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Long lets - Overview of an evolving market


Long lets - Overview of an evolving market

How long is a long term let? Some classify a long let as lasting several years, these are often unfurnished. Others treat long term to mean several months, more often furnished. Short term lets could be several weeks or months, maybe even a year or two, but what about medium term? Does this term exist? Sometimes a long let can be terminated early by the tenant or landlord and, of course, sometimes it can be extended. The former scenario could transform a long let into something rather less than long, perhaps even a short term or medium term let (if that is possible) and the latter into a longer long let. The longest long let possible is permanent. The shortest long let possible is unknown.

Confused? For our purposes we classify any rental lasting one month or more as being a long let to differentiate from the standard weekly holiday rentals.

The long letting market in France has evolved quite a bit since our involvement began in 2004. Many of our client properties are cherished second homes that have been very tastefully renovated after much time and money has been accorded them. Often these properties are intended as the eventual retirement home for the owner, but in the meantime they can be rented out to earn their keep.

There are a couple of points to bear in mind when deciding whether or not to rent out your second home in France: flexibility and rental income. A combination of bringing in some rental income while retaining the ability to holiday in the property yourself is popular with many owners. This can be achieved with a combination of weekly summer holiday rentals and monthly off-season rentals. Periods can then be pre-booked for the owner's exclusive use. Alternatively, offering monthly rentals year round can avoid the hassle of weekly changeovers and yet retain the ability to reserve periods for your own use. These rentals are, of course, furnished. In France unfurnished rentals tend to be less flexible and normally run for three years.

Times have changed too for those prospective tenants looking for a longer rental. Such tenants can be more selective and demanding and are less likely to put up with sub-standard accommodation, their requirements tend to be higher. After all, staying in a property for several months as opposed to a couple of weeks requires that the property be viewed more as a home from home with all the comforts one would expect.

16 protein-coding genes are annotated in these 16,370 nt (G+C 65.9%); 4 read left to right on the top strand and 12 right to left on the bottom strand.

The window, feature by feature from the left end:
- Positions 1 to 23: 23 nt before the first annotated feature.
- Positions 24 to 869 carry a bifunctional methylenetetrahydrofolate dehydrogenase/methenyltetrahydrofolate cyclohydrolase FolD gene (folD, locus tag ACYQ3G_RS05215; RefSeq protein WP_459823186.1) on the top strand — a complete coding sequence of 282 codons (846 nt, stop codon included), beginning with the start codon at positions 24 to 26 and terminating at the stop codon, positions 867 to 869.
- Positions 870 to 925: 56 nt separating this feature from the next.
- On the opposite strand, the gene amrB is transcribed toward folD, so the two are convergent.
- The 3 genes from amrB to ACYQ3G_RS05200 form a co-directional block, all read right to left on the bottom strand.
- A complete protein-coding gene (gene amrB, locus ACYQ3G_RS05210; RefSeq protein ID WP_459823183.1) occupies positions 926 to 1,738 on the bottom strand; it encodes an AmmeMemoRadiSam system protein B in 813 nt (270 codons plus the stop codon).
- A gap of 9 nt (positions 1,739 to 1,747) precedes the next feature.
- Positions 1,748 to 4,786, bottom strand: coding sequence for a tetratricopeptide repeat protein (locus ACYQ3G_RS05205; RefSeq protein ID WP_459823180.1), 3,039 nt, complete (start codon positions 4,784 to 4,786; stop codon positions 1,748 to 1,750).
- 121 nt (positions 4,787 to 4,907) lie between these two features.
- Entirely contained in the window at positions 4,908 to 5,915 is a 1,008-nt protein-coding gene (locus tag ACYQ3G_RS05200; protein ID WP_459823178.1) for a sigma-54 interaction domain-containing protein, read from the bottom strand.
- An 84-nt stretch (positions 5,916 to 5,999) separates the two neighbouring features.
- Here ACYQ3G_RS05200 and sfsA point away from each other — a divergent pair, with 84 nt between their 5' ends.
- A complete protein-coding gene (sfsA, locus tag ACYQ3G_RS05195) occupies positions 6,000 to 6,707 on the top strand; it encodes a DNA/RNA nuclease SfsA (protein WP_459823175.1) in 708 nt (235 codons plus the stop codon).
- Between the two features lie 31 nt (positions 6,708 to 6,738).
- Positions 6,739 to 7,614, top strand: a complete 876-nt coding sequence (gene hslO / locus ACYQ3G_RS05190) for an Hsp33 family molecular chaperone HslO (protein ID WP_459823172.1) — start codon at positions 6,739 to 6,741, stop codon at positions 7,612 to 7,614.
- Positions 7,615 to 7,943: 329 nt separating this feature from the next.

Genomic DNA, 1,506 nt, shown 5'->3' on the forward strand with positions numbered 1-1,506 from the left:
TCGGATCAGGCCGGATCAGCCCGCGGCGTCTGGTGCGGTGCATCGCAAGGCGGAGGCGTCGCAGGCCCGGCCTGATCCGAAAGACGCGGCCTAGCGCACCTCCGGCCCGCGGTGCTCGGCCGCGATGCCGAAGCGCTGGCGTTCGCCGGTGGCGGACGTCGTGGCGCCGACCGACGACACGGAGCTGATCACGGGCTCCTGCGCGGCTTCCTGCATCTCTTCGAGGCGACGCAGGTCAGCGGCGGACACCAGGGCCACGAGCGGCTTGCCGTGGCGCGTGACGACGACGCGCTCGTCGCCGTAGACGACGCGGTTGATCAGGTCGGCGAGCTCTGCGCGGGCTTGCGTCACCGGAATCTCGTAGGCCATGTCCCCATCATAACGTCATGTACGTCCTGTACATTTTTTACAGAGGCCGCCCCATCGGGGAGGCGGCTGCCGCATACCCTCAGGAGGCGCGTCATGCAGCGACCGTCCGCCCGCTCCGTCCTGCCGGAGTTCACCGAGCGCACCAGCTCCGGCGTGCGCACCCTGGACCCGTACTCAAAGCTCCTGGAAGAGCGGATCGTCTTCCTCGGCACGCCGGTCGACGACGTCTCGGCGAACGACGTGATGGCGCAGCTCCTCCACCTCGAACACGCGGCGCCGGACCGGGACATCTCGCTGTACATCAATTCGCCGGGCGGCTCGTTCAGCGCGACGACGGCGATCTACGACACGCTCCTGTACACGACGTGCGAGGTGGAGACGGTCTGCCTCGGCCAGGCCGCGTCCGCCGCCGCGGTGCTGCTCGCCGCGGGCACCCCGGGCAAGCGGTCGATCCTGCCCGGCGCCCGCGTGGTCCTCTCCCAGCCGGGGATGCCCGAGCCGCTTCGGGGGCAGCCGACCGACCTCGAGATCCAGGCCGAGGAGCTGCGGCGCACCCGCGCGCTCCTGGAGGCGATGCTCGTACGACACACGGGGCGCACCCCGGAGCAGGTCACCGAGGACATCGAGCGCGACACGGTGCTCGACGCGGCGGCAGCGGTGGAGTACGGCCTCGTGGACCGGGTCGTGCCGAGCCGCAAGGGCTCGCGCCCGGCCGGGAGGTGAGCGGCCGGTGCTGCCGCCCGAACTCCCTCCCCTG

To help meet the increasing demands of tenants we have introduced a full suite of comprehensive search facilities. Rental property can now be searched by a wide range of criteria such as property type, location, price, number of bedrooms, storage facilities, pets etc. There is also a popular geo search to show properties within a certain distance from a particular place or post code.

Broadband internet access is now seen increasingly as a 'must have'. Most parts of France now have access to broadband, even remote rural areas can now be covered with a form of community wifi (Wimax). If no communal internet access exists individual houses can opt for a satellite connection which has become much more affordable recently. Back in 2004 when we began in business many had to make do with dial-up internet. From the owner's point of view, the internet connection can always be arranged if required depending on the rental but it is important to state in any publicity that at least there is the possibility to install a connection. Having a capped monthly subscription to include telephone calls can also be worthwhile and this could be included in the rental charge. The internet has now grown to be an immensely useful tool and can be particularly relevant for those taking on a long rental in France. It can, for instance, be invaluable for keeping in contact with friends and family back home via email or Skype, and of course it enables us to continue the search for that very elusive dream home.

Initially we found the majority of our clients came from the UK but over the last few years we have seen a large increase in enquiries coming from other countries. For example in May 2011 we received enquiries from the following locations, (in descending order of volume of enquiries received): UK, USA, France, Australia, Ireland, Canada, Sweden, South Africa, Spain, Denmark, Cyprus, Holland, Switzerland, New Zealand, Portugal, Finland, Mexico, Greece, Bermuda, Tanzania, Qatar.

The long letting market in France has matured with internet-savvy tenants sending enquiries from around the world, many being quite specific in their requests. Happily, many more quality properties are now also being advertised for monthly rentals. And lastly, our site upgraded and modernised to satisfy both landlord and tenants demand. This all adds up to a healthy long letting market despite the current worldwide financial instability. So there you have it, long term lets, the long and short of it.

(Published July/August 2011)




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